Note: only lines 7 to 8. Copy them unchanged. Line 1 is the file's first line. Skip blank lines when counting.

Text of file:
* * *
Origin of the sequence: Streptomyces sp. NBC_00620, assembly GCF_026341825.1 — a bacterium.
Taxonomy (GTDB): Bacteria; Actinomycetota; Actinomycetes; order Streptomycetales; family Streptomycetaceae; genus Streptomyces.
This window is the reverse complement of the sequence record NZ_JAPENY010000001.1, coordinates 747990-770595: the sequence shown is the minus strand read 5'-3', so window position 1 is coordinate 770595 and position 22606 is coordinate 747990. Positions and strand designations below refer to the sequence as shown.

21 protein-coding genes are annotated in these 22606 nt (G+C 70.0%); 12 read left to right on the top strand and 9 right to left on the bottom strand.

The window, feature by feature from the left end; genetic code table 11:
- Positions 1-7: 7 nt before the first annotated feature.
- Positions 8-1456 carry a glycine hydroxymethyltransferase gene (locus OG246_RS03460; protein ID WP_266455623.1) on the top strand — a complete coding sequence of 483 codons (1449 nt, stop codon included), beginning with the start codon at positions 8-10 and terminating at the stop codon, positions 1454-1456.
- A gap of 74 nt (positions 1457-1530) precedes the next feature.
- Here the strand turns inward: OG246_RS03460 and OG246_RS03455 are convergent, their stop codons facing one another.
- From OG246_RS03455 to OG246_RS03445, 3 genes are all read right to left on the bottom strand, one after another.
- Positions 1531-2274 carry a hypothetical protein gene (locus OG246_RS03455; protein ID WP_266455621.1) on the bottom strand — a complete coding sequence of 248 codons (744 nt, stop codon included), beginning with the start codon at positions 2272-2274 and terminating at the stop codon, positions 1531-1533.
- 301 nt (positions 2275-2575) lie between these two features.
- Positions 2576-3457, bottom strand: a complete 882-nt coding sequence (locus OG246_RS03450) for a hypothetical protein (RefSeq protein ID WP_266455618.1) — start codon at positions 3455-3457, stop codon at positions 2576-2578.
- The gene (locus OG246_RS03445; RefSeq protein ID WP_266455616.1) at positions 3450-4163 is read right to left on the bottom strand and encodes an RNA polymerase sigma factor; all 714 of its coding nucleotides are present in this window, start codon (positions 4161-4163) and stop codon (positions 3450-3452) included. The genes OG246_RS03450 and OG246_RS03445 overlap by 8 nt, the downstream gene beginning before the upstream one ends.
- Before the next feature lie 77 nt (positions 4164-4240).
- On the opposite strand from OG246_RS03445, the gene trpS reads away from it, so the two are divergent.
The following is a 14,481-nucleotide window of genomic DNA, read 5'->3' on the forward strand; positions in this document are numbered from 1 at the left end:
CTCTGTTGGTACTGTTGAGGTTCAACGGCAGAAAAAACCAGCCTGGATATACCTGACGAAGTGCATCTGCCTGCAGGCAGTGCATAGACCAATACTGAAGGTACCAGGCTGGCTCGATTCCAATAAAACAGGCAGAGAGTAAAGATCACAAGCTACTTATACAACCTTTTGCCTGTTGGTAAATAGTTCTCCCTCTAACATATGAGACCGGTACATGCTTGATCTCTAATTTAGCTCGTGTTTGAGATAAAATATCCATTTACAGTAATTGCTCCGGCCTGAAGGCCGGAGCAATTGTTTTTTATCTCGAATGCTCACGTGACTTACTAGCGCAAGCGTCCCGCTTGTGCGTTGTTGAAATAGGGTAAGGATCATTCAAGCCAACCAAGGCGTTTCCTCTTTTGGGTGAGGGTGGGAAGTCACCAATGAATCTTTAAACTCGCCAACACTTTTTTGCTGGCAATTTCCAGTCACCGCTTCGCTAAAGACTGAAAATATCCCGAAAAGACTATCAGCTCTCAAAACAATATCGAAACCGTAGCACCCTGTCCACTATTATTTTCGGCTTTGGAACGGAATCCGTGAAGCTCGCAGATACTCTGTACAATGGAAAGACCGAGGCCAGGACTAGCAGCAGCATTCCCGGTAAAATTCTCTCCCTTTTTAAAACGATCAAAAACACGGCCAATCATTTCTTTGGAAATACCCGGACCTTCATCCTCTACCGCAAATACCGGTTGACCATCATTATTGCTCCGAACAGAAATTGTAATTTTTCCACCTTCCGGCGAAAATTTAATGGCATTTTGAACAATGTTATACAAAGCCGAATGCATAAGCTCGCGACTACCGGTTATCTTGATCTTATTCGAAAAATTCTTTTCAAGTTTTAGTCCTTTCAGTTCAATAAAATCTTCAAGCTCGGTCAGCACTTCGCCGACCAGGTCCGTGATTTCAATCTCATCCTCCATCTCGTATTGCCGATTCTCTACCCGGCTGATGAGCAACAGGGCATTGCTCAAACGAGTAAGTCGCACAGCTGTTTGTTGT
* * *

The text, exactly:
- Positions 8-1456 carry a glycine hydroxymethyltransferase gene (locus OG246_RS03460; protein ID WP_266455623.1) on the top strand — a complete coding sequence of 483 codons (1449 nt, stop codon included), beginning with the start codon at positions 8-10 and terminating at the stop codon, positions 1454-1456.
- A gap of 74 nt (positions 1457-1530) precedes the next feature.